Untreated peripheral artery disease can have serious consequences. Pain that had been triggered only during exercise can progress to be a constant problem. Skin that is starved of nutrition can develop non-healing ulcers that are an invitation to infection and gangrene: the only safe option in this case is amputation of the affected leg. And while this discussion has focused on PAD in the lower extremity, the same problem can also develop in the renal arteries, leading to two very complicated conditions called renal artery stenosis and renovascular hypertension. Both of these conditions create a vicious circle with hypertension: obstruction of the renal artery changes kidney function, and they secrete hormones that consequently raise blood pressure, which puts more force on the damaged arteries.

Treatment Options

Treatment options for PAD have two main goals: to limit symptoms and to prevent progression to the more serious consequences of the condition. This typically begins with specific attention to managing diabetes and quitting smoking. Medications may include anti-platelet drugs to reduce clotting, aggressive hypertension management drugs, and some drugs that can delay the onset of intermittent claudication symptoms so that exercise is more comfortable. Careful and often supervised exercise—this is exercise done in a medical facility with sensors to track cardiovascular stress—is also part of many treatment plans; this may help speed the process of angiogenesis to restore circulation to the starved tissues.

Until recently, the standard treatment for a recognized case of PAD was to surgically replace the damaged section of artery in what amounts to a type of bypass surgery. However the risk for infection and other complications was significant, and it often didn’t lead to a successful outcome. The more current intervention involves balloon angioplasty along with the insertion of a stent to prevent the artery from becoming occluded again. This can be done as a closed surgery and has a high success rate. Consequently, the prospect of dangerous ulcers, infections, and amputation is quite rare for PAD patients today.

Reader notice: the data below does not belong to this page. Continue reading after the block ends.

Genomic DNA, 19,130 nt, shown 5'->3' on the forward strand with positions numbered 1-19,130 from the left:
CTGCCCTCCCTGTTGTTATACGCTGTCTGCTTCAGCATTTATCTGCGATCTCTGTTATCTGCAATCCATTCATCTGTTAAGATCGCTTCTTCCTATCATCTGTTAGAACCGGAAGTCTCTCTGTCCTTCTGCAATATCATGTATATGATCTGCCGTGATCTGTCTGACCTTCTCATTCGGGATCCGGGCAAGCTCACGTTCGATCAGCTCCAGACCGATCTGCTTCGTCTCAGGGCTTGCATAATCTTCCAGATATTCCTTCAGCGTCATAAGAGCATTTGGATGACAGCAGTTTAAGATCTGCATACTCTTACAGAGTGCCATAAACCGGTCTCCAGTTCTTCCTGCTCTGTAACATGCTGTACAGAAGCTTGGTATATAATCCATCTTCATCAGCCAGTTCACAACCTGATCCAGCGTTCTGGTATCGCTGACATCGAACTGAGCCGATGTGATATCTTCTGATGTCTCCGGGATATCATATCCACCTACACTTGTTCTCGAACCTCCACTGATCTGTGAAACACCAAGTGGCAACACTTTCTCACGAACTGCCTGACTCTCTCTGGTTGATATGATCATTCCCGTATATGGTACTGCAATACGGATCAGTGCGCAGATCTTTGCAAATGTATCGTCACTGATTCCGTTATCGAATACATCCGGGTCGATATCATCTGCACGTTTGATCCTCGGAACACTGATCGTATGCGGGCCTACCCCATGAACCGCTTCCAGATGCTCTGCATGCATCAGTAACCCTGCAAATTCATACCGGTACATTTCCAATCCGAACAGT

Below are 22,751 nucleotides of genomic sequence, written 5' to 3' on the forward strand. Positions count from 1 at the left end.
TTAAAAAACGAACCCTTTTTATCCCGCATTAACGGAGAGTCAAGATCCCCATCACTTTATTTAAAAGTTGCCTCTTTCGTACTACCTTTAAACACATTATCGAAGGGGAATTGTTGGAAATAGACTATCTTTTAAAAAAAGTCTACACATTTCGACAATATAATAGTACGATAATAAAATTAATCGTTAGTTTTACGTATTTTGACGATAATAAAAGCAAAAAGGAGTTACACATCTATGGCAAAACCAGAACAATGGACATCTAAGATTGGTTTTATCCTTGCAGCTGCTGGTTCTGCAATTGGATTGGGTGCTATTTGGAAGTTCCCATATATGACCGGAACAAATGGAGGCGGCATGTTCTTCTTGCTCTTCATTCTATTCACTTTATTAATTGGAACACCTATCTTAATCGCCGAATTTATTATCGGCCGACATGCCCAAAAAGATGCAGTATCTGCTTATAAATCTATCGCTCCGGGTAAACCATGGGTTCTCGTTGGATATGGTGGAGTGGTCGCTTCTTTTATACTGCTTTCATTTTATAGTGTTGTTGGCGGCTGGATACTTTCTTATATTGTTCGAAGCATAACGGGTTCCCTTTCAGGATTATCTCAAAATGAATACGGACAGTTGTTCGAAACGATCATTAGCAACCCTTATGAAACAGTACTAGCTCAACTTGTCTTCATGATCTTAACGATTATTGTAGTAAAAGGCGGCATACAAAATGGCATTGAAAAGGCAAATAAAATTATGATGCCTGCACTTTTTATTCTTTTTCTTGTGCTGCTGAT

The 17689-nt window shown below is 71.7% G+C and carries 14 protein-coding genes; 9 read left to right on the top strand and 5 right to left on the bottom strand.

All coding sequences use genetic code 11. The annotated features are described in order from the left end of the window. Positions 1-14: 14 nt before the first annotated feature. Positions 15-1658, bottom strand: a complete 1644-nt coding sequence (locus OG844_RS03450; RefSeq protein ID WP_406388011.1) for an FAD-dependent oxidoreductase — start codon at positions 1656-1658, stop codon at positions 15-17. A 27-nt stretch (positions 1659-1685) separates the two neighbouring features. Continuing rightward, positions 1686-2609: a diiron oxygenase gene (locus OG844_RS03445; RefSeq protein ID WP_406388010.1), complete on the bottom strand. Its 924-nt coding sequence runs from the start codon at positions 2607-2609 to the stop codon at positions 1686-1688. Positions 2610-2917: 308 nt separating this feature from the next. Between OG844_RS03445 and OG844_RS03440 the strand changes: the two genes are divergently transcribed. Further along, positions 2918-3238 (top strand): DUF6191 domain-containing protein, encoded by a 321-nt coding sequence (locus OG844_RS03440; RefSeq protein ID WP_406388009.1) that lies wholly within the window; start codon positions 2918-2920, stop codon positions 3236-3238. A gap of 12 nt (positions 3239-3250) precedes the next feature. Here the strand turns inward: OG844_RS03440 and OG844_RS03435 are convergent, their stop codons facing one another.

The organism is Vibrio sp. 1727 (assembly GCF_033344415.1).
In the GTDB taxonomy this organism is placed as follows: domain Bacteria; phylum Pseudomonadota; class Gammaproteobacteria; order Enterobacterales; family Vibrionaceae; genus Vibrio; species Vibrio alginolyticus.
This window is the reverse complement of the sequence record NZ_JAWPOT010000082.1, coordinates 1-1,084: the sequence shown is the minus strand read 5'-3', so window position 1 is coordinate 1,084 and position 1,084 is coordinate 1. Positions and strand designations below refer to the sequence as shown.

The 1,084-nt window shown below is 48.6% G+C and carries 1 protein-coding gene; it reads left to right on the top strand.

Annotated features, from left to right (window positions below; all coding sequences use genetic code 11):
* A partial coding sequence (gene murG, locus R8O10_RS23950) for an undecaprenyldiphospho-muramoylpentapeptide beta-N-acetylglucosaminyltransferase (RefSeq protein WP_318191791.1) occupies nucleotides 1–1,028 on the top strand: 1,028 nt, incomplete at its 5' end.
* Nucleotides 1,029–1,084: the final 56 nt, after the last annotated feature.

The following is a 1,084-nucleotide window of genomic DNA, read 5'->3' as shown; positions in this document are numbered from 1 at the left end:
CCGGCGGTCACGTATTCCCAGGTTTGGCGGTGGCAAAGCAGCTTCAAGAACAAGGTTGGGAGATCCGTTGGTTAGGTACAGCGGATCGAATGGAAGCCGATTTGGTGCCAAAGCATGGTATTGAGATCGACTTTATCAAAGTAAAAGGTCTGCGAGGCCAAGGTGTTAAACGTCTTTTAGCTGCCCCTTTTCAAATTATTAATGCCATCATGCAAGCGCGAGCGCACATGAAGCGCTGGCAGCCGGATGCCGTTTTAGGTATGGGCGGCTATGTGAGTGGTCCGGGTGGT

Obstructed blood flow in the legs (or anywhere) is a significant red flag for massage therapists and other bodywork practitioners. If the obstruction is in the veins (deep vein thrombosis, or DVT), the risks are quite different than if it is in the arteries. With DVT, if a piece of debris breaks off, then it can flow unobstructed up the leg, into the vena cava, through the right side of the heart, and into the lungs: this is a pulmonary embolism, and it kills about 200,000 people every year.[2] By contrast, a clot or plaque on the arterial side that becomes disrupted by massage or other interventions can rupture, and the movement of debris “downstream” can create a complete blockage in a more distal part of the artery: as discussed, this is an infarction, and it can lead to extensive tissue damage from ischemia. Further, a client who has PAD has a significantly increased vulnerability to both heart attack and stroke.

However, because the body is so adept at growing new pathways for blood to flow, a long-standing and stable obstruction may not be such a dangerous situation. Decisions about bodywork need to be made in the context of what the client can tolerate in terms of exercise and increased load on the circulatory system. After all, careful exercise may actually promote the creation of helpful new arteries. In short, this is an excellent example of a client who needs to compile a health-care team so that all of his or her providers, including a massage therapist, can work together for the best results.

 Ruth Werner is the president of the Massage Therapy Foundation. She is a writer and NCBTMB-approved provider of continuing education. She wrote A Massage Therapist’s Guide to Pathology (Lippincott Williams & Wilkins, 2009), now in its fourth edition, which is used in massage schools worldwide. Her latest book, Disease Handbook for Massage Therapists (Lippincott Williams & Wilkins, 2009), is also available at Werner can be reached at or


1. C. Chahin, B. Rose, and S. Stuhlmiller, “Lower-Extremity Atherosclerotic Arterial Disease,” Medscape. Available at (accessed July 2010).

2. D. Schreiber, “Deep Venous Thrombosis and Thrombophlebitis,” Medscape. Available at (accessed spring 2010).